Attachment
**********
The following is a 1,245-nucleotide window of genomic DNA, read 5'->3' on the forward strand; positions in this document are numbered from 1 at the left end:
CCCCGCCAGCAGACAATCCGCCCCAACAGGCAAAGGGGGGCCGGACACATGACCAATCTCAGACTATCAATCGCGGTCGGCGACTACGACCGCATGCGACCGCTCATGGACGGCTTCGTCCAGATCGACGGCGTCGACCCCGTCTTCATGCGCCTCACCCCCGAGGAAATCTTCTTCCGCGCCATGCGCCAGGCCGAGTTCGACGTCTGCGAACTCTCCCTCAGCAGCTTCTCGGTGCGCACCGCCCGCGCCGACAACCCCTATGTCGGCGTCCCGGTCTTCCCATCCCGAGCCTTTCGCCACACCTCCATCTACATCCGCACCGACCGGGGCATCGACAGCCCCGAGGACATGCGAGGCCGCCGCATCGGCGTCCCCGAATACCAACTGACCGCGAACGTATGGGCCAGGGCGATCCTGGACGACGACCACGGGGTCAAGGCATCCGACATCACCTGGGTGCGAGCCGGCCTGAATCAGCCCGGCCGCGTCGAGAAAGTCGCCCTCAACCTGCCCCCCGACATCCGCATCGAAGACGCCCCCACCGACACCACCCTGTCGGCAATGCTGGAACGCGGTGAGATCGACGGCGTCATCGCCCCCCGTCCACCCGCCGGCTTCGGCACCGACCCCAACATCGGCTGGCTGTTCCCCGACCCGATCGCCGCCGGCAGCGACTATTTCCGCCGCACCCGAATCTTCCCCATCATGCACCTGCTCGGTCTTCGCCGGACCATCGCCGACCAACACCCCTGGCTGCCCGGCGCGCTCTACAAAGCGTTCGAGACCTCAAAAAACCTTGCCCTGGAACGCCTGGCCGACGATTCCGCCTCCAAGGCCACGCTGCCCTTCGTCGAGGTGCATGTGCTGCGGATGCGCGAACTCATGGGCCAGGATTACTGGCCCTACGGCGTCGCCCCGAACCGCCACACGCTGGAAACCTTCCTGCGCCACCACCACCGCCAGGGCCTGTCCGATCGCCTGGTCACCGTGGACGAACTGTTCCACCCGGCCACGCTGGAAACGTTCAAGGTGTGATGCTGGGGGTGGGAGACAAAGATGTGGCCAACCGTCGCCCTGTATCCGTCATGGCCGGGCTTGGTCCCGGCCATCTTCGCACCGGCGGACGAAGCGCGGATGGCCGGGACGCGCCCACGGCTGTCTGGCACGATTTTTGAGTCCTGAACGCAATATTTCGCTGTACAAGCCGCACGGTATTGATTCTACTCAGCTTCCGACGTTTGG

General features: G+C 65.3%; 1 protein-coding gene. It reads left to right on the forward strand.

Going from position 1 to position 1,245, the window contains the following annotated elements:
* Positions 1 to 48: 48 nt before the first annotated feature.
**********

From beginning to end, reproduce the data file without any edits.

The following is a 1,245-nucleotide window of genomic DNA, read 5'->3' on the forward strand; positions in this document are numbered from 1 at the left end:
CCCCGCCAGCAGACAATCCGCCCCAACAGGCAAAGGGGGGCCGGACACATGACCAATCTCAGACTATCAATCGCGGTCGGCGACTACGACCGCATGCGACCGCTCATGGACGGCTTCGTCCAGATCGACGGCGTCGACCCCGTCTTCATGCGCCTCACCCCCGAGGAAATCTTCTTCCGCGCCATGCGCCAGGCCGAGTTCGACGTCTGCGAACTCTCCCTCAGCAGCTTCTCGGTGCGCACCGCCCGCGCCGACAACCCCTATGTCGGCGTCCCGGTCTTCCCATCCCGAGCCTTTCGCCACACCTCCATCTACATCCGCACCGACCGGGGCATCGACAGCCCCGAGGACATGCGAGGCCGCCGCATCGGCGTCCCCGAATACCAACTGACCGCGAACGTATGGGCCAGGGCGATCCTGGACGACGACCACGGGGTCAAGGCATCCGACATCACCTGGGTGCGAGCCGGCCTGAATCAGCCCGGCCGCGTCGAGAAAGTCGCCCTCAACCTGCCCCCCGACATCCGCATCGAAGACGCCCCCACCGACACCACCCTGTCGGCAATGCTGGAACGCGGTGAGATCGACGGCGTCATCGCCCCCCGTCCACCCGCCGGCTTCGGCACCGACCCCAACATCGGCTGGCTGTTCCCCGACCCGATCGCCGCCGGCAGCGACTATTTCCGCCGCACCCGAATCTTCCCCATCATGCACCTGCTCGGTCTTCGCCGGACCATCGCCGACCAACACCCCTGGCTGCCCGGCGCGCTCTACAAAGCGTTCGAGACCTCAAAAAACCTTGCCCTGGAACGCCTGGCCGACGATTCCGCCTCCAAGGCCACGCTGCCCTTCGTCGAGGTGCATGTGCTGCGGATGCGCGAACTCATGGGCCAGGATTACTGGCCCTACGGCGTCGCCCCGAACCGCCACACGCTGGAAACCTTCCTGCGCCACCACCACCGCCAGGGCCTGTCCGATCGCCTGGTCACCGTGGACGAACTGTTCCACCCGGCCACGCTGGAAACGTTCAAGGTGTGATGCTGGGGGTGGGAGACAAAGATGTGGCCAACCGTCGCCCTGTATCCGTCATGGCCGGGCTTGGTCCCGGCCATCTTCGCACCGGCGGACGAAGCGCGGATGGCCGGGACGCGCCCACGGCTGTCTGGCACGATTTTTGAGTCCTGAACGCAATATTTCGCTGTACAAGCCGCACGGTATTGATTCTACTCAGCTTCCGACGTTTGG

General features: G+C 65.3%; 1 protein-coding gene. It reads left to right on the forward strand.

Going from position 1 to position 1,245, the window contains the following annotated elements:
* Positions 1 to 48: 48 nt before the first annotated feature.